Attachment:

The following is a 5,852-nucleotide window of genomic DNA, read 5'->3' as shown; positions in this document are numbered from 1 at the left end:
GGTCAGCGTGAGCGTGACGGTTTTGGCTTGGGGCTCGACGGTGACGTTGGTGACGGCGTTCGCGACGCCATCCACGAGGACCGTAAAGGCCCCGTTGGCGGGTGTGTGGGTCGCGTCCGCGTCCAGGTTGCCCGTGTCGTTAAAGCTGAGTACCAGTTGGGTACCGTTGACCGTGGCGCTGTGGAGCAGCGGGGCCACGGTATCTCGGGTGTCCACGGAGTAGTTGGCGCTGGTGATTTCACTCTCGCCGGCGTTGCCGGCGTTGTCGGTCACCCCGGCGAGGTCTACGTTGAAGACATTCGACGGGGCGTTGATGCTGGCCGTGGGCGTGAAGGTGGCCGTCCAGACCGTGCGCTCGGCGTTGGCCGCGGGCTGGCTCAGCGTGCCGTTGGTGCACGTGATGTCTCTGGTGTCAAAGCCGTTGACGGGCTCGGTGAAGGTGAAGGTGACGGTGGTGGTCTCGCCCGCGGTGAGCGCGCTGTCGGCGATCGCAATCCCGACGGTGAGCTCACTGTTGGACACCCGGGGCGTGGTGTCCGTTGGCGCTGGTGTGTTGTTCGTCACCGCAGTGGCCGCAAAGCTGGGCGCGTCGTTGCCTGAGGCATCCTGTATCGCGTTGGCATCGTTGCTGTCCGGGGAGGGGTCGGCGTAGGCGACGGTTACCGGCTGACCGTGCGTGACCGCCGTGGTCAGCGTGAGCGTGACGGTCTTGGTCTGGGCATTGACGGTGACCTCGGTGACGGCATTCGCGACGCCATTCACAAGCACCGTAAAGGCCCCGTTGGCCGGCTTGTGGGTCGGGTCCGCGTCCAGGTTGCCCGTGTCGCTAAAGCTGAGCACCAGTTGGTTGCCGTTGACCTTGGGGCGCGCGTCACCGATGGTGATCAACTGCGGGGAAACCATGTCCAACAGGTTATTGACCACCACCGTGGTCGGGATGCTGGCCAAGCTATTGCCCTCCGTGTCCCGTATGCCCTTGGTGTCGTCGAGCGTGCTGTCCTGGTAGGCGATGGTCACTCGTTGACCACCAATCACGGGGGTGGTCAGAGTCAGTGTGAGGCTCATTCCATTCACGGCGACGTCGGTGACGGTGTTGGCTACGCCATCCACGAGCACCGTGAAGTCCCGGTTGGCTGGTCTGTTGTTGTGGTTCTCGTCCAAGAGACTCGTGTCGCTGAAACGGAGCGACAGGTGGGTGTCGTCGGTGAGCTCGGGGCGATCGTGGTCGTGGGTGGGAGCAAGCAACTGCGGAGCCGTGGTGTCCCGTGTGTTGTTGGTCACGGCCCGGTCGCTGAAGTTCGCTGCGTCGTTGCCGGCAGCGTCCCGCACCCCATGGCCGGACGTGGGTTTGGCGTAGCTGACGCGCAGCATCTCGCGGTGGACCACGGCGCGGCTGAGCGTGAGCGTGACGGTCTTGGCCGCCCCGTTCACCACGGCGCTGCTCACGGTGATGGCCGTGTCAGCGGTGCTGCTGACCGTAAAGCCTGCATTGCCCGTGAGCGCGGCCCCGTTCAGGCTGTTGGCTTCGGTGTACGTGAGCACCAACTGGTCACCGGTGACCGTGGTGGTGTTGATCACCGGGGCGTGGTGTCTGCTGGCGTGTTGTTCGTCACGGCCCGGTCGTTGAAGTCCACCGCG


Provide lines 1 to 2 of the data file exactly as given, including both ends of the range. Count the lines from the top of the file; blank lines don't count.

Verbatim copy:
The following is a 5,852-nucleotide window of genomic DNA, read 5'->3' as shown; positions in this document are numbered from 1 at the left end:
GGTCAGCGTGAGCGTGACGGTTTTGGCTTGGGGCTCGACGGTGACGTTGGTGACGGCGTTCGCGACGCCATCCACGAGGACCGTAAAGGCCCCGTTGGCGGGTGTGTGGGTCGCGTCCGCGTCCAGGTTGCCCGTGTCGTTAAAGCTGAGTACCAGTTGGGTACCGTTGACCGTGGCGCTGTGGAGCAGCGGGGCCACGGTATCTCGGGTGTCCACGGAGTAGTTGGCGCTGGTGATTTCACTCTCGCCGGCGTTGCCGGCGTTGTCGGTCACCCCGGCGAGGTCTACGTTGAAGACATTCGACGGGGCGTTGATGCTGGCCGTGGGCGTGAAGGTGGCCGTCCAGACCGTGCGCTCGGCGTTGGCCGCGGGCTGGCTCAGCGTGCCGTTGGTGCACGTGATGTCTCTGGTGTCAAAGCCGTTGACGGGCTCGGTGAAGGTGAAGGTGACGGTGGTGGTCTCGCCCGCGGTGAGCGCGCTGTCGGCGATCGCAATCCCGACGGTGAGCTCACTGTTGGACACCCGGGGCGTGGTGTCCGTTGGCGCTGGTGTGTTGTTCGTCACCGCAGTGGCCGCAAAGCTGGGCGCGTCGTTGCCTGAGGCATCCTGTATCGCGTTGGCATCGTTGCTGTCCGGGGAGGGGTCGGCGTAGGCGACGGTTACCGGCTGACCGTGCGTGACCGCCGTGGTCAGCGTGAGCGTGACGGTCTTGGTCTGGGCATTGACGGTGACCTCGGTGACGGCATTCGCGACGCCATTCACAAGCACCGTAAAGGCCCCGTTGGCCGGCTTGTGGGTCGGGTCCGCGTCCAGGTTGCCCGTGTCGCTAAAGCTGAGCACCAGTTGGTTGCCGTTGACCTTGGGGCGCGCGTCACCGATGGTGATCAACTGCGGGGAAACCATGTCCAACAGGTTATTGACCACCACCGTGGTCGGGATGCTGGCCAAGCTATTGCCCTCCGTGTCCCGTATGCCCTTGGTGTCGTCGAGCGTGCTGTCCTGGTAGGCGATGGTCACTCGTTGACCACCAATCACGGGGGTGGTCAGAGTCAGTGTGAGGCTCATTCCATTCACGGCGACGTCGGTGACGGTGTTGGCTACGCCATCCACGAGCACCGTGAAGTCCCGGTTGGCTGGTCTGTTGTTGTGGTTCTCGTCCAAGAGACTCGTGTCGCTGAAACGGAGCGACAGGTGGGTGTCGTCGGTGAGCTCGGGGCGATCGTGGTCGTGGGTGGGAGCAAGCAACTGCGGAGCCGTGGTGTCCCGTGTGTTGTTGGTCACGGCCCGGTCGCTGAAGTTCGCTGCGTCGTTGCCGGCAGCGTCCCGCACCCCATGGCCGGACGTGGGTTTGGCGTAGCTGACGCGCAGCATCTCGCGGTGGACCACGGCGCGGCTGAGCGTGAGCGTGACGGTCTTGGCCGCCCCGTTCACCACGGCGCTGCTCACGGTGATGGCCGTGTCAGCGGTGCTGCTGACCGTAAAGCCTGCATTGCCCGTGAGCGCGGCCCCGTTCAGGCTGTTGGCTTCGGTGTACGTGAGCACCAACTGGTCACCGGTGACCGTGGTGGTGTTGATCACCGGGGCGTGGTGTCTGCTGGCGTGTTGTTCGTCACGGCCCGGTCGTTGAAGTCCACCGCG